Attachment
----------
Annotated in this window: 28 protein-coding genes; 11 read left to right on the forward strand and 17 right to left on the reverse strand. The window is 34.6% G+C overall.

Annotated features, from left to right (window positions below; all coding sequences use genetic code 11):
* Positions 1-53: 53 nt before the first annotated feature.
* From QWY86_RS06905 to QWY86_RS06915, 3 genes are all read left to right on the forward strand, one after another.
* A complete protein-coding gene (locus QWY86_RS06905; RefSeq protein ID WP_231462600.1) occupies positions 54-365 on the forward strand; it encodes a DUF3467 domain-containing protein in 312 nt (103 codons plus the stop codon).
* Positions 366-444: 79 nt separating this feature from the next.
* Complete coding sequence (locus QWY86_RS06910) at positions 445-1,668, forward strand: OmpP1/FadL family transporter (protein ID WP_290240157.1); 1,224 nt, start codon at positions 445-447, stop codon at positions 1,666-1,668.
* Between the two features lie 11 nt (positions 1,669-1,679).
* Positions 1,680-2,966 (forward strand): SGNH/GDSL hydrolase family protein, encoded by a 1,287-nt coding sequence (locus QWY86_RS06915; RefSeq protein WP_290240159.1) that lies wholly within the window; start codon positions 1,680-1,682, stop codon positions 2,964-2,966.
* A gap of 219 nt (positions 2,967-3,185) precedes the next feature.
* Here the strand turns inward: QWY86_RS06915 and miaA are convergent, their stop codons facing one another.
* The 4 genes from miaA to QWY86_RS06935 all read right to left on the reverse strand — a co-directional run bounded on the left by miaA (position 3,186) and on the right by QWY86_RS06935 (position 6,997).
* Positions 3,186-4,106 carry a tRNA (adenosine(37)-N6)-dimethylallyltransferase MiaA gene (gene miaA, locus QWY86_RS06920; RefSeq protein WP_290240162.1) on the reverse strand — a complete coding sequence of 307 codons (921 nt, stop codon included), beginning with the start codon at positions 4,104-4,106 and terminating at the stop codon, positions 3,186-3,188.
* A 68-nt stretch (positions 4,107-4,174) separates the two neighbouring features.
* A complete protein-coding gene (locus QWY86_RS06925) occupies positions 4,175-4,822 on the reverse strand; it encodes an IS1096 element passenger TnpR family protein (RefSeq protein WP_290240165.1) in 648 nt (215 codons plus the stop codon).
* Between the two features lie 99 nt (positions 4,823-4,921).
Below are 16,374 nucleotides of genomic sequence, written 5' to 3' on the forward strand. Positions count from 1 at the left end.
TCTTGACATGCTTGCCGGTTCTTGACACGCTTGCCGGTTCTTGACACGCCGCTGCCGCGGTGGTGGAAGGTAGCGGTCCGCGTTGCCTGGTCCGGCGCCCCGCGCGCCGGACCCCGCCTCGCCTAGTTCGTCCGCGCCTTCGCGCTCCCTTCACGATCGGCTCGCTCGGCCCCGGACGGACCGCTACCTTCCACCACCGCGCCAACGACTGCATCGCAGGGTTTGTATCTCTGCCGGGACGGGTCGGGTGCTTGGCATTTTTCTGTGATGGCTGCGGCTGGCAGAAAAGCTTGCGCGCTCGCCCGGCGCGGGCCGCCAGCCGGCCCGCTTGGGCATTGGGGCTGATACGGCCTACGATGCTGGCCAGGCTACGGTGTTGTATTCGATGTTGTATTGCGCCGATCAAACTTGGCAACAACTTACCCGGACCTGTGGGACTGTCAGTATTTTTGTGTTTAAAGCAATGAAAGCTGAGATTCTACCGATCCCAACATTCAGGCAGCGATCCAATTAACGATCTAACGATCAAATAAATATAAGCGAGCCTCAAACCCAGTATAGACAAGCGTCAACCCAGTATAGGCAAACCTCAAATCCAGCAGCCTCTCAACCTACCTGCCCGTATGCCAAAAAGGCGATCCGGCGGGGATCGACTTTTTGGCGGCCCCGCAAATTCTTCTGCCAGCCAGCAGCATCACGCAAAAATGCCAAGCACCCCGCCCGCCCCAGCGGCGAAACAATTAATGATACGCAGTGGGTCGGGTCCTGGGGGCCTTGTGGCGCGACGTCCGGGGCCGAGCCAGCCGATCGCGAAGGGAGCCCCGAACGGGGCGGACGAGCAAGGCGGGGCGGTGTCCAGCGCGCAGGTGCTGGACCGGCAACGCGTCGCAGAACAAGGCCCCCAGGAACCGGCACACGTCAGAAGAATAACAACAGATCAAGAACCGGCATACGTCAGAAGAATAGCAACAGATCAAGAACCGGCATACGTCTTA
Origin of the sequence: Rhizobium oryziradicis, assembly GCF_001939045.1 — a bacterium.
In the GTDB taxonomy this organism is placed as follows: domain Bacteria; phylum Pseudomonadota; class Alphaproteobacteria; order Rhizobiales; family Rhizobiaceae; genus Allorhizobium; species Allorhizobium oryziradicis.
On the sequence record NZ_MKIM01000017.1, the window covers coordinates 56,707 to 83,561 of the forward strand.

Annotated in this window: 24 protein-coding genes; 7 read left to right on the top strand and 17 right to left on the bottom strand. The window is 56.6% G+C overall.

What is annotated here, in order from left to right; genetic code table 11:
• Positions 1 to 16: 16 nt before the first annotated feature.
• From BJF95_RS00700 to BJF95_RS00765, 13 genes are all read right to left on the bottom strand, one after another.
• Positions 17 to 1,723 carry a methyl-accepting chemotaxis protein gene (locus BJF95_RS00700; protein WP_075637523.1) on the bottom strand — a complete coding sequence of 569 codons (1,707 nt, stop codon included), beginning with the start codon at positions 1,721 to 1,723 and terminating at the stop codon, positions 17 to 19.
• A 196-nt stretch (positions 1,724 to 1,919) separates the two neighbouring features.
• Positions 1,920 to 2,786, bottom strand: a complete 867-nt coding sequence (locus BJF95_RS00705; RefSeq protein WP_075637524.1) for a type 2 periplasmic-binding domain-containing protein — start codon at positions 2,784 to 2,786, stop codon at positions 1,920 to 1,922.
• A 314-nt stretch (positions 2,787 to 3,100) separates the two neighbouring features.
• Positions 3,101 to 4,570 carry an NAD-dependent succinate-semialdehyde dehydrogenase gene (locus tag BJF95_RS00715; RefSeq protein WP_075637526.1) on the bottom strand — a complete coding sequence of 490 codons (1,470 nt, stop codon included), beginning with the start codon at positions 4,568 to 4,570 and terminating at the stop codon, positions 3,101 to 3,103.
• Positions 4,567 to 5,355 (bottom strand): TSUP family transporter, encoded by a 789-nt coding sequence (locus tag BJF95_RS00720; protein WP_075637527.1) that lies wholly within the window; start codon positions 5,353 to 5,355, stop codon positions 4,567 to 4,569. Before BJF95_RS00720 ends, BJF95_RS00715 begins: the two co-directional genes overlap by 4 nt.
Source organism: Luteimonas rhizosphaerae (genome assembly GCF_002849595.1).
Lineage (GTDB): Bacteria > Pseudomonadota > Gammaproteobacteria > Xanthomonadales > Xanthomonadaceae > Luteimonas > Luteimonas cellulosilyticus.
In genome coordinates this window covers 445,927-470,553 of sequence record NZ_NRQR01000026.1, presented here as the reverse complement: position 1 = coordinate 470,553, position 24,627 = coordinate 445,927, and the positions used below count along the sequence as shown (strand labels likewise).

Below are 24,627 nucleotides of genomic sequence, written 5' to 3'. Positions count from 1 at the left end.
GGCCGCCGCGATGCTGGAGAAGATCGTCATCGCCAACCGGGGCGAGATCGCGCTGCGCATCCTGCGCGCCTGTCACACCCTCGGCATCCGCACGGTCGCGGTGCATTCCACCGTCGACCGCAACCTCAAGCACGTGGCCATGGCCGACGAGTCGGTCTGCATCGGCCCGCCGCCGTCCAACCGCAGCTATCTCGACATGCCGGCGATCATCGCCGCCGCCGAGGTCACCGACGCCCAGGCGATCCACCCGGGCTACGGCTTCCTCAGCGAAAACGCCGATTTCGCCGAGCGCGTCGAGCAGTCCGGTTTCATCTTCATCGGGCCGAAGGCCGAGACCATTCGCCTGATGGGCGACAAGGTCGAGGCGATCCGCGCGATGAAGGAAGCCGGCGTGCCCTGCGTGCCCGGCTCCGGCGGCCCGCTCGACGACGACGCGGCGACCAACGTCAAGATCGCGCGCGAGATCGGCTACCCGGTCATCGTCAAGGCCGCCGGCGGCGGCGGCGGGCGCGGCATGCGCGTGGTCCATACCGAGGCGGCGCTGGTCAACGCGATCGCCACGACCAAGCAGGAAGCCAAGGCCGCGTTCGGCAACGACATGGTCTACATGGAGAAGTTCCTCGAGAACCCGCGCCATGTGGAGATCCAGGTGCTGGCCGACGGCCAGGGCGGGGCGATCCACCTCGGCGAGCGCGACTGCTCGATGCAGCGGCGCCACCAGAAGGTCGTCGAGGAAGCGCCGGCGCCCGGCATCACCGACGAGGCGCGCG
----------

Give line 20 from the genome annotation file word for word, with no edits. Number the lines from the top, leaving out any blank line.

In the GTDB taxonomy this organism is placed as follows: domain Bacteria; phylum Pseudomonadota; class Alphaproteobacteria; order Rhizobiales; family Rhizobiaceae; genus Allorhizobium; species Allorhizobium oryziradicis.